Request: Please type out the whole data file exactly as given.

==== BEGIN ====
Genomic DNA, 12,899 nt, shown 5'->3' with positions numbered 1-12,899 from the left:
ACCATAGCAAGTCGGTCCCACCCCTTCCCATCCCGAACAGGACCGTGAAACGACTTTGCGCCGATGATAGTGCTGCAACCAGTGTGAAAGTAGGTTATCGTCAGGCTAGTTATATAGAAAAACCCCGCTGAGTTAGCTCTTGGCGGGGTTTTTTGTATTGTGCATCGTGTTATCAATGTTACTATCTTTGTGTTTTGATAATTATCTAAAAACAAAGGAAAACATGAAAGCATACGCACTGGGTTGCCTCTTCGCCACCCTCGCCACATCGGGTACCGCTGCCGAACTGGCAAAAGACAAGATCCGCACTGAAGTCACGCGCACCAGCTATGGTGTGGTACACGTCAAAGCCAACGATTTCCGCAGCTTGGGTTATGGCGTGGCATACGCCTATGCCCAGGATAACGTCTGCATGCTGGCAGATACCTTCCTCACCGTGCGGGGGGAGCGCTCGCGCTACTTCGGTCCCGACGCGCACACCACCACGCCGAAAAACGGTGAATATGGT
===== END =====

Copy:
Genomic DNA, 12,899 nt, shown 5'->3' with positions numbered 1-12,899 from the left:
ACCATAGCAAGTCGGTCCCACCCCTTCCCATCCCGAACAGGACCGTGAAACGACTTTGCGCCGATGATAGTGCTGCAACCAGTGTGAAAGTAGGTTATCGTCAGGCTAGTTATATAGAAAAACCCCGCTGAGTTAGCTCTTGGCGGGGTTTTTTGTATTGTGCATCGTGTTATCAATGTTACTATCTTTGTGTTTTGATAATTATCTAAAAACAAAGGAAAACATGAAAGCATACGCACTGGGTTGCCTCTTCGCCACCCTCGCCACATCGGGTACCGCTGCCGAACTGGCAAAAGACAAGATCCGCACTGAAGTCACGCGCACCAGCTATGGTGTGGTACACGTCAAAGCCAACGATTTCCGCAGCTTGGGTTATGGCGTGGCATACGCCTATGCCCAGGATAACGTCTGCATGCTGGCAGATACCTTCCTCACCGTGCGGGGGGAGCGCTCGCGCTACTTCGGTCCCGACGCGCACACCACCACGCCGAAAAACGGTGAATATGGT